If you like crime novels — I’m thinking Jeffrey Deaver, Preston/Child, Tami Hoag, all the ones I loved growing up — you should try this series out. Meg Gardiner has written two novels (so far) about Caitlin Hendrix, with a third and a procedural for CBS in the works.
“But fate was a myth constructed by fools—people who gamble or follow horoscopes, who believe the stars rule their lives.”
The first novel, Unsub, introduces us to Caitlin as a narcotics detective in the Bay area. She’s dragged into a murder investigation when a serial killer called the Prophet reemerges after 25 years. Based loosely on the Zodiac killer, he Prophet terrorized the Bay area during her childhood, and drove her detective father to ruin. He was never caught, and now he’s back…
Into the Darkness
“Crying Call nestled in a river gorge, with raw peas on either side. The red stone, the dark green of the pines, the white glaze of snow, and the arching, varnished sky spread around her. She stopped at the overlook and inhaled it all. Her heart was pounding, but with life. A hawk swooped past, screeching.”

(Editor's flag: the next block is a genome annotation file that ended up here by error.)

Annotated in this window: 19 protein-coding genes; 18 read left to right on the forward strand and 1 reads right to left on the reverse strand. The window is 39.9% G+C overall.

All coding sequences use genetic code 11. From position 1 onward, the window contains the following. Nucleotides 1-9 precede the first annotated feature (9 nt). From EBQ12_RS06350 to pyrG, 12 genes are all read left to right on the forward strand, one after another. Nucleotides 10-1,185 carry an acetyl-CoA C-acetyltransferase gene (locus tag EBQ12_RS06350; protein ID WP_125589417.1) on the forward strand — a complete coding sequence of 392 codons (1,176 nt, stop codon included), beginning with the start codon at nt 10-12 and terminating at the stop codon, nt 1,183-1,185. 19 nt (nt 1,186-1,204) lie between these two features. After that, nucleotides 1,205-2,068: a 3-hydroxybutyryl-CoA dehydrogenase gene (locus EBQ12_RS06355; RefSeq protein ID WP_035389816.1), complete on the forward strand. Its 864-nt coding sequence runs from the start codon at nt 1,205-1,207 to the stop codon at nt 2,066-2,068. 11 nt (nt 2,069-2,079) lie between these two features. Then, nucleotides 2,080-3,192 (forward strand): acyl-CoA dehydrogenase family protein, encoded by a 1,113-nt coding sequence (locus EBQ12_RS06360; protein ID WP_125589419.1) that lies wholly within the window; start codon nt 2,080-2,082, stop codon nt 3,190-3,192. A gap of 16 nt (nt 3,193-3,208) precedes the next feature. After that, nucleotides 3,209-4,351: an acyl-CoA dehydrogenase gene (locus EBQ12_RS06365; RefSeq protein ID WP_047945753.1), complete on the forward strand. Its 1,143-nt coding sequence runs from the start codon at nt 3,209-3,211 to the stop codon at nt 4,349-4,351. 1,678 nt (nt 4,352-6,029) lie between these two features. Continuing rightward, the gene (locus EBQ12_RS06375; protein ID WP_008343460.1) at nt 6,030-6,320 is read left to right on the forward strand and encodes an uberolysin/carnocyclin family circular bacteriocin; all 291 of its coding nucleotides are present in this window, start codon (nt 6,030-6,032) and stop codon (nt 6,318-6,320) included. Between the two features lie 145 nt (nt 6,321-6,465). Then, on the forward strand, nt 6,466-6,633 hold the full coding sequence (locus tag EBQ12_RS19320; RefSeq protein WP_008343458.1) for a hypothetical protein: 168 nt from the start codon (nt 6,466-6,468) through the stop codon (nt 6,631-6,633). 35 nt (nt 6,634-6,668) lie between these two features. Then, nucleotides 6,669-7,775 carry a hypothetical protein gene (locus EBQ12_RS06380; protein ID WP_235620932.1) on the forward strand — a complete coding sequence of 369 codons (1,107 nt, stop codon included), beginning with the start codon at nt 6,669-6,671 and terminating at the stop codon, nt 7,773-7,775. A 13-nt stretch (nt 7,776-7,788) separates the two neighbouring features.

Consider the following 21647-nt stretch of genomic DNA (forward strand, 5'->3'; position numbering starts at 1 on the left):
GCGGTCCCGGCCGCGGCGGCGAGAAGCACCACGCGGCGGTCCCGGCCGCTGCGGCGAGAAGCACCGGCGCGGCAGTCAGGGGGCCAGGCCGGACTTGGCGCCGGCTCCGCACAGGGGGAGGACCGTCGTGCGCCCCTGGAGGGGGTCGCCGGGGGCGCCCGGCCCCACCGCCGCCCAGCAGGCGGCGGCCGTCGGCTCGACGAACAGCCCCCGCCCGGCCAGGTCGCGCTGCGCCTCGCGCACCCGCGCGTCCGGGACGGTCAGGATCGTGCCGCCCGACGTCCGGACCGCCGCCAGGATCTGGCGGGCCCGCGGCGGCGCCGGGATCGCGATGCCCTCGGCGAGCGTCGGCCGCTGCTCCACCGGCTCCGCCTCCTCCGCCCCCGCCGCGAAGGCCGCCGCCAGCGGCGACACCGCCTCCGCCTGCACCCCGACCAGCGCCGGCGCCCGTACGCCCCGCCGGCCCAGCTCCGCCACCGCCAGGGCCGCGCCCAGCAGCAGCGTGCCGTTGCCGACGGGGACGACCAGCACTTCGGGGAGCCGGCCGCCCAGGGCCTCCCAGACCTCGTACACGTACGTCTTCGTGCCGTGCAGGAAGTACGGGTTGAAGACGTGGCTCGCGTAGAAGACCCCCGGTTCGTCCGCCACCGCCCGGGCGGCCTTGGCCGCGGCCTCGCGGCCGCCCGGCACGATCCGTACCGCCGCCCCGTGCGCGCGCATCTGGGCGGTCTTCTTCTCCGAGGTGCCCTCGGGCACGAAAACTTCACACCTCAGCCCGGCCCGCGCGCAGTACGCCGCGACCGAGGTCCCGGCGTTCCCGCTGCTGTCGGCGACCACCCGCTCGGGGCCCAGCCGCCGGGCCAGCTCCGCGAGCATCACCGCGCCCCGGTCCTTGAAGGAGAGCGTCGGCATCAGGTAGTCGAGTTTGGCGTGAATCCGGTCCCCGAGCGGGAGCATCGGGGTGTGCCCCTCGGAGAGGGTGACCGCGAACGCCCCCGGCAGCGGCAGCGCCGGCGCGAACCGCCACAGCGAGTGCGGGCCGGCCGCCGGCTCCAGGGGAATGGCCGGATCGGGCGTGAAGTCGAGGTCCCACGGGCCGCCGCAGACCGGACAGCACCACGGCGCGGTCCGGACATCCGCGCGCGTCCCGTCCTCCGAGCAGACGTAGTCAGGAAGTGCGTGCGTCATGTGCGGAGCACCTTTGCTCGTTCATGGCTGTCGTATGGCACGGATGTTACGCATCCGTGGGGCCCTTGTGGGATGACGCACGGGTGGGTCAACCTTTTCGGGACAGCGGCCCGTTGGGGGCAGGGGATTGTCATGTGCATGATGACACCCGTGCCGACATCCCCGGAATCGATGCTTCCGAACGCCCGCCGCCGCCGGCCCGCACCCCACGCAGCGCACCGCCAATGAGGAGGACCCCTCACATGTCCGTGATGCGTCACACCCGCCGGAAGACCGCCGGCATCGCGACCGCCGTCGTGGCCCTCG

After Unsub ends, Caitlin moves on to the FBI and begins investigating a serial killer in Texas. With the help of her new team, she hunts down a predator killing women along I-35 and dressing them up like dolls. Caitlin and her team from the FBI use behavior analytics to create a profile of a killer.
The plots are pretty basic crime thrillers, but damn the writing is good. Caitlin comes to life, full of intelligence and strength and fear. Particularly in the second book, Gardiner’s descriptions of the Texas landscape (and food) brought the state to life for me. I also love the way she explains the psychology behind behavior profiles. It made the nerd in me very happy.
I can see this series carrying on for a while, and I’m here for it. I can also see how it would translate well to a CBS procedural, although they’re going to have to clean the gore up quite a bit. Some of the murder scenes will not be for the faint of heart. Like I said, Gardiner does well at describing things…
P.S. The dog lives through both books.